There are a few other interesting phenomenon going on in this simple dialogue, but I am ready to enjoy the day.

If you need more wholesome oathy goodness, here is the latest at the Inuagural Blog, from the office of our new President, Barack Obama. Also, change.gov is closing up shop and coming to the whitehouse. Dot gov.

(My sincere apologies for all the bad puns in the previous paragraph.)
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There is a lot to look at here and we welcome any and all comments on this post. Thanks!
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keywords not in post: critical discourse analysis, CDA, Austin, Searle, speech act theory, blunder, screwup, mistake, swear, swearing, politics, pragmatics, sociolinguistics, constatives, perlocutionary, pledge, promise, amendment, felicity conditions, conversational turn, syntax, adverbial, clause, inauguration.
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*Update: Jan. 21, 2009, 11:25 am. Upon listening to the audio again this morning, I realize that my initial transcription of the swearing-in ceremony contained an error. In line #4, Roberts actually says "to" instead of the proper word "of". I have corrected this in the transcription portion of this post, and noted the change in the reference key below it.

8 comments:

Amber said...

Well done, you! I read it, avidly. ;)

Eric Murphy said...

Nice to read such a fine analysis, regardless of my political orientations.

Bookmarked!

Please keep on,

Cheers

Anonymous said...

thanks for the informative article. Especially helpful to non-natives who saw something going on but couldn´t decipher what it was..
best wishes

leo

Anonymous said...

Do you have any evidence for your claim that the words of the Oath need not be stated correctly or in order in order to take effect?

If not, why then is the oath in Article 2, Section 1 the only Oath in the constitution with quotation marks - what are the quotation marks for? The Oaths in Article VI, for example, do not have any quotation marks. (See this post for more detail).

It seems to me a more persuasive interpretation of the words of the Constitution are that they mean what they say: the Oath must be given exactly as quoted in the Constitution. Because Obama did not take the Oath as specified, how can he be said to have fulfilled his duty under Article 2, Section 1?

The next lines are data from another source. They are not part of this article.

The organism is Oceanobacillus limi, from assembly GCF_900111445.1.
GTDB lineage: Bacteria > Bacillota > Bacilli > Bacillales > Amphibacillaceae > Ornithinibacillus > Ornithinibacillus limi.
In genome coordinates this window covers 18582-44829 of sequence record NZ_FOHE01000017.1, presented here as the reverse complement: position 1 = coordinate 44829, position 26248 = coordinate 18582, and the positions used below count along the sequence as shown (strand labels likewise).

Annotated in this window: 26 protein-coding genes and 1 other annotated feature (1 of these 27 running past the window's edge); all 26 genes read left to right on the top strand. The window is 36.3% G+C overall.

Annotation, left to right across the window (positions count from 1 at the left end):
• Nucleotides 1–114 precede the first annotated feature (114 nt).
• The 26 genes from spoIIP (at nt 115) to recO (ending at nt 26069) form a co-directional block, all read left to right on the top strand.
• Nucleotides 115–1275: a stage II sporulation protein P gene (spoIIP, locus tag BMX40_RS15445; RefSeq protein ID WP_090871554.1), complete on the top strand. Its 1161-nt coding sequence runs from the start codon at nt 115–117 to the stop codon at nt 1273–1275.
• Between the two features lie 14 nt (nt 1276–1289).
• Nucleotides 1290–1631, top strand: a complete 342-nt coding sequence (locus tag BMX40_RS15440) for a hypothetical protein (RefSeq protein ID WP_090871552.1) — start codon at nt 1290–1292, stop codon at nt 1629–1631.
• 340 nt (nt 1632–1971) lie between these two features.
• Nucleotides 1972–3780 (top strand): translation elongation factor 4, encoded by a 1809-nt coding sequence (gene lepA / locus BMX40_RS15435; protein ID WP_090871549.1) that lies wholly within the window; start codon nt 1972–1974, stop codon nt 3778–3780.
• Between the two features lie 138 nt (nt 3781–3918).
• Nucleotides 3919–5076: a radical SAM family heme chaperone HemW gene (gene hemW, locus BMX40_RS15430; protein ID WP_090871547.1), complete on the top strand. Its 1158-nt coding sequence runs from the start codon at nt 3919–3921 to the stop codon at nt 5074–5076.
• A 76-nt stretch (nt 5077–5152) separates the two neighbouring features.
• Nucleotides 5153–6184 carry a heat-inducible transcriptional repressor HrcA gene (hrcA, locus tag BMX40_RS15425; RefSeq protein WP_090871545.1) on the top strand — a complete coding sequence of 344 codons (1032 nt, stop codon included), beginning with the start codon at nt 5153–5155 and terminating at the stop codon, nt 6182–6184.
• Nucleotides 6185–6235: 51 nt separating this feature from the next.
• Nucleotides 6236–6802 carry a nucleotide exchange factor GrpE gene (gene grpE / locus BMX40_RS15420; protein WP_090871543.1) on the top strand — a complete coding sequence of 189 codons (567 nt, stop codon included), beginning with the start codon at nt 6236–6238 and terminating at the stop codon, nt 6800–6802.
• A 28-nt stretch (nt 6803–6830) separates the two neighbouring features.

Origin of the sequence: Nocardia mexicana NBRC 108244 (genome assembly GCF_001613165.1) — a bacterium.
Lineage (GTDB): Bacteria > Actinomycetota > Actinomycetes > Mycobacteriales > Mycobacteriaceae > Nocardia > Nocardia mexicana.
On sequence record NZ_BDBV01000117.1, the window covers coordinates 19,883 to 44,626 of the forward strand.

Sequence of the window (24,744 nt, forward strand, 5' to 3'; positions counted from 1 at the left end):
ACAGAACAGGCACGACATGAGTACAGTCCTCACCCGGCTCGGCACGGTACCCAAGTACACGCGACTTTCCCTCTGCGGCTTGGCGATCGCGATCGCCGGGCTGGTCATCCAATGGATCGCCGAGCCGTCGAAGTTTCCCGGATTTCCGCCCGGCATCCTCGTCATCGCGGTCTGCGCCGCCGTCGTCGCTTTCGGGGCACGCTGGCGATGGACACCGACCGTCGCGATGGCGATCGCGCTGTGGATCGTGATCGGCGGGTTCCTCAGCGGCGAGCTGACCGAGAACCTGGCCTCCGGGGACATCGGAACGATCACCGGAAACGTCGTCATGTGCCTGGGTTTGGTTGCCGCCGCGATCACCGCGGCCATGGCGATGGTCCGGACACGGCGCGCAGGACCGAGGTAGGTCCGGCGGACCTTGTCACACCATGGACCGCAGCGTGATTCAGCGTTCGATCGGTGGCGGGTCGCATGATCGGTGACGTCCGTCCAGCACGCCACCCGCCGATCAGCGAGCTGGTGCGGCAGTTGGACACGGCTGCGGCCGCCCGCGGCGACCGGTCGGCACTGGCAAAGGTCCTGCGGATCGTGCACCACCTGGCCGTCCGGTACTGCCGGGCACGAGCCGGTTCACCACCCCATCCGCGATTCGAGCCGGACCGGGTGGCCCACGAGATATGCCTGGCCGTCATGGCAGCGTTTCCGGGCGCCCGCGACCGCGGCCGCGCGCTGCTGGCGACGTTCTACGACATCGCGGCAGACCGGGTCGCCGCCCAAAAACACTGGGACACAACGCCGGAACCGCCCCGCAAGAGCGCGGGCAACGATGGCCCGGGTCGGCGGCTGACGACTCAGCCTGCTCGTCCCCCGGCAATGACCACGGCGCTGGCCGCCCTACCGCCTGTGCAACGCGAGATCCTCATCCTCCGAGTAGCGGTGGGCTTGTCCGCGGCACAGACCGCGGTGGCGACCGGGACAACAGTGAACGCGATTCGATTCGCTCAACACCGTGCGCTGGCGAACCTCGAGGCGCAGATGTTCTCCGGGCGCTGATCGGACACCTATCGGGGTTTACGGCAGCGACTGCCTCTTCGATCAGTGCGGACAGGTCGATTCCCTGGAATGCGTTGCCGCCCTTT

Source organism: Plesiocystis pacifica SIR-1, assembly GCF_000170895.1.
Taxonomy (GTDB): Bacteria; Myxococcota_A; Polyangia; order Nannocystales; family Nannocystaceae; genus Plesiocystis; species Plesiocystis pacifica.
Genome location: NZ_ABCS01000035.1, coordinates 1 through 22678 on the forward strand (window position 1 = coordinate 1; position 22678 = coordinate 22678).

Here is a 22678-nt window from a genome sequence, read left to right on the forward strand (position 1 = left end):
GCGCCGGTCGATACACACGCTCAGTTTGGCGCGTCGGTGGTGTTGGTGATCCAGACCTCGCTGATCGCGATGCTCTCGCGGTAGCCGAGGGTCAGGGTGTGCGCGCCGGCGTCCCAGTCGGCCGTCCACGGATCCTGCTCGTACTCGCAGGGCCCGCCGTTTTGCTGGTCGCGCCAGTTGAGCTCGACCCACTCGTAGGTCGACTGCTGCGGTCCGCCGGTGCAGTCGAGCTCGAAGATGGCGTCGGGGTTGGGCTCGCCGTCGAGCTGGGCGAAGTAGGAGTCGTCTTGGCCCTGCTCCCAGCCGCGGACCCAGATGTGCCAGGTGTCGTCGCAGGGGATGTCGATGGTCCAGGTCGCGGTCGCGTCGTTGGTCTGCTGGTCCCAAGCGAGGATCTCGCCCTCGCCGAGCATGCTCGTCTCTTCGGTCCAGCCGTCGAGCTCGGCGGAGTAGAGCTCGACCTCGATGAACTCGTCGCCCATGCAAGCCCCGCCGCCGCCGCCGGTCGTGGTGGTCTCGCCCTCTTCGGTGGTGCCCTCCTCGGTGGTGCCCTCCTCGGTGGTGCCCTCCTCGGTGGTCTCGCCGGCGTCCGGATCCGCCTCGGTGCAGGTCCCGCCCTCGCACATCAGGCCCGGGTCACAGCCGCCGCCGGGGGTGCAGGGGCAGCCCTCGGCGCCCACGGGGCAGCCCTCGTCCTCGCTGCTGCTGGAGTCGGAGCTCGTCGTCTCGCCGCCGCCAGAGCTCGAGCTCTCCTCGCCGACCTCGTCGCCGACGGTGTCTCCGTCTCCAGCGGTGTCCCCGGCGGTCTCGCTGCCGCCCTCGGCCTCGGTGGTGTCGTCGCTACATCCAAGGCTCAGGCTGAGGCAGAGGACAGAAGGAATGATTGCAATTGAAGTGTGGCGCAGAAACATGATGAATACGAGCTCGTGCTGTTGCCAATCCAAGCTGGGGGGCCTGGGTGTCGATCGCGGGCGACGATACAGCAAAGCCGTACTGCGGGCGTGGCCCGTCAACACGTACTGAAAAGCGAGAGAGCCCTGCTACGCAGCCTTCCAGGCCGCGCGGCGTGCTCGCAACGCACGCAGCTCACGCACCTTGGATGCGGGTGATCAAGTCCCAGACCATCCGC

The Ridger, FCD said...

Well, Anonymous #2, it might seem that way to you, but clearly it doesn't to anyone who actually knows anything about it - like the SCOTUS, or the Congress, or the GOP leaders.

Besides, if it really did matter that the magic words be said exactly as written, he could say them at any time.

Kim W. said...

I'm not sure that the constitution states that the oath must be delivered verbatim for the Felicity Conditions of this Speech Act to be considered "met". In other words, I think the Felicity Conditions of oath-taking are met because the participants involved in the act have the authority to do so, this authority is recognized as such, and the ritual is performed according to procedure. Of course, it is this last part, "the procedure," that is considered troubling to many. This is much trickier than one realizes, because we simply can't go with the literal interpretation of 'what happened', but must account for the pragmatic implications of 'what happened'; this involves understanding of the communicative exchange in a sociolinguistic context.

This type of blunder also often happens with wedding vows...the bride or groom says "I will" instead of "I do". We consider the marriage valid. Another example is 'the pinky swear' or 'hand shake' in place of "I promise" or "I bet you." There are also many instances where the surface representation of the Speech Act is socially conventionalized to be understood as performing the action of the constative that it represents. For example, we understand "I'm sorry" to be a legitimate stand in for "I apologize".

Taking these pragmatic implications into account is extremely important. However, on the literal side of things, it can also be argued that the underlying syntactic representations of each version of the "faithfully" line are identical. The meaning of the original phrase has not been altered or subverted in any way.

Honestly, this is the tip of the iceberg when it comes to this topic. There are many unanswered questions, but I'm sure it is exactly this event that will raise awareness about what the requirements are, and what needs to happen to quell any doubts in the minds of the people in America that Barack Obama is indeed our President. For me, this oath holds. But if the constitution or a court decides otherwise, then I am sure there will be a second swearing in, or whatever it takes to symbolically "back-date" the Presidency.

I was actually under the impression that the constitution stated that Obama was automatically the President at noon, and that the swearing-in was literally a formality to 'seal the deal'. There is a good discussion about this point over at Ask.Metafilter. Additionally, there's a constitutional lawyer or two out there who says that heremembers when Biden was President.

Kim W. said...

All that said, I have no idea about the quotes either.

Fabrizio said...

i just heard on BBC Wolrd News that Obama took the oath again in the White House, just in case somebody had some problems about the first version